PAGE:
The ring story

I promised you the ring story a good while ago, and here it comes: Way back (like, several years ago) when I was getting married, I said to J that I would like to have a silver ring with a mother-of-pearl inlay. He asked around and no one agreed to make us one, and I think someone actually said it couldn't be done. So J got me another kind of ring and we got married and then three years later divorced. (He's still an amazing guy and a good friend, so I guess I didn't break his heart too badly.) After living on my own for a while I met V and told him straight that I'm not planning to get married again, at least not any time soon. We've been traveling back and forth between cities, missed each other, enjoyed the time alone... You get the picture. Now I'm moving in with him and saying bye bye to my noisy home high up above the parking lot and hello to his sweet first-floor cave by the park and everything feels right. And I'm still not planning to get married. But when I found my ring on Etsy, made by the incredibly talented and sweet Meital, I knew it was made for me. I told V I would marry myself with that ring just because I can't divorce myself and damn that ring was perfect for me. So, I got married with myself at Bossaliina while eating tasty tomato soup and chatting with a strange lady who soon noticed the lack of the local dialect in my speech and etc.... An end of an era, somehow. It didn't feel like I finally got the wedding ring I was supposed to have before, it felt like finally having something I should've had ages ago. And it was just too good to be a simple coincidence, Meital said the ring had been waiting for me for a year in her shop. 
I only wear silver, never gold. I've always loved mother-of-pearl; now it reminds me of my mother and her mother (who says "pärlemor" in Swedish) and all the women in my family line (like Saima, of whom I often write about). Already as a child I played with mother-of-pearl buttons and buckles that had been passed through at least a couple of generations, and I still play with the same things, and I gather a collection around them so that when I'm gone there will be something beautiful left behind. I like how seeing the ring makes me think of happy thoughts. One edge of the mother-of-pearl inlay has a pattern like tears; this is me, happy and crying. And this is me and my family. And this is me, whom I cannot leave.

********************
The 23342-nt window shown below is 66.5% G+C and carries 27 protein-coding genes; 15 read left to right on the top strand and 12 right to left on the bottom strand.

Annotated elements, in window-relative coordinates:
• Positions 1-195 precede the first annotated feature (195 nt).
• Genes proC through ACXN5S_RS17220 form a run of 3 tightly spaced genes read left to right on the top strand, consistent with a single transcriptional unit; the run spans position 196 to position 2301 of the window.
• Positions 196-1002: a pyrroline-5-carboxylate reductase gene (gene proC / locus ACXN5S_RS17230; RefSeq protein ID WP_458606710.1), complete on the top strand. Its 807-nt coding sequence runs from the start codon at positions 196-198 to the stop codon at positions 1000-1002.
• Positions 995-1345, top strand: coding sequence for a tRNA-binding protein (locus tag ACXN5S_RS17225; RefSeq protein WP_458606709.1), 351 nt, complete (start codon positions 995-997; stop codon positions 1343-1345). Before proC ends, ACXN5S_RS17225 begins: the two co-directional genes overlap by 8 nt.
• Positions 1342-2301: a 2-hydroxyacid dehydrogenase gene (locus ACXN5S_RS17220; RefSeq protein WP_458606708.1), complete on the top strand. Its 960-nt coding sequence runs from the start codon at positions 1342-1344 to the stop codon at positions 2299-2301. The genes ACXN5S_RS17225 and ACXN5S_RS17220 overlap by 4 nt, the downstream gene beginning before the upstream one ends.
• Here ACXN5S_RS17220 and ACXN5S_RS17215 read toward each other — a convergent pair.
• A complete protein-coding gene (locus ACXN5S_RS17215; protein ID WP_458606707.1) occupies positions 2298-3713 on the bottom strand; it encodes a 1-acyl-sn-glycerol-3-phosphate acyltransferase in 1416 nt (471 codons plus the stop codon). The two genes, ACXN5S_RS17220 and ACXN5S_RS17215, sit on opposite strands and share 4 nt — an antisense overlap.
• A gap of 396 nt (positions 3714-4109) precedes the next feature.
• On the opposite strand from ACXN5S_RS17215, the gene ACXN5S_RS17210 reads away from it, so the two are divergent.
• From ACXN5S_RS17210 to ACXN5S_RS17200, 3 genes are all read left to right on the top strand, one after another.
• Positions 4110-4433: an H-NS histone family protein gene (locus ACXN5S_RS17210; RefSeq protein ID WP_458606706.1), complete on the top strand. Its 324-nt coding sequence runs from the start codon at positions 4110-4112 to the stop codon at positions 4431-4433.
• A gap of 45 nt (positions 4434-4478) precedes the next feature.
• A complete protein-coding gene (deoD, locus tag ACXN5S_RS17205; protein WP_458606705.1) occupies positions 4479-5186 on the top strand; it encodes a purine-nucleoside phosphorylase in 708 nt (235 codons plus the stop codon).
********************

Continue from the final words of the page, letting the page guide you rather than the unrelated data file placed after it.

The ladies in the photos are not my family, but they do look strangely familiar. I was going through every antique shop in Turku with V when he got an interview request and all of a sudden I needed to become a newspaper photographer so that the interview and book critique could be accompanied by an artsy poet photo. The photos were my reward for the job. I love picking out my favourite girls from huge stacks of cabinet portraits, there's something magical in it. I tend to choose women who look alike, men who look either handsome or quirky or boys who look simply awkward. Young girls aren't that interesting for some reason, maybe it's because they're often so doll-like and it's hard to imagine what they were like in real life. I do like imagining.
I might just as well tell you another story now that I'm on a roll, I promise I won't stay this wordy in the future. When I started studying English at the age of 9 everyone in the class was given an English name that was somehow alike their Finnish name. So my English class name was Kate. And somewhere up north from where I lived there was this guy who was named William in his class. Next week we happen to be in town when the other William and Kate are having their little party. I swear it's a coincidence! I had no idea until just a couple of days ago, I'm so off the map with what's going on in the world. Like Easter and May Day and all the other stuff that happens every years.
That's all for now.
Yours truly,
Sleepless in Finland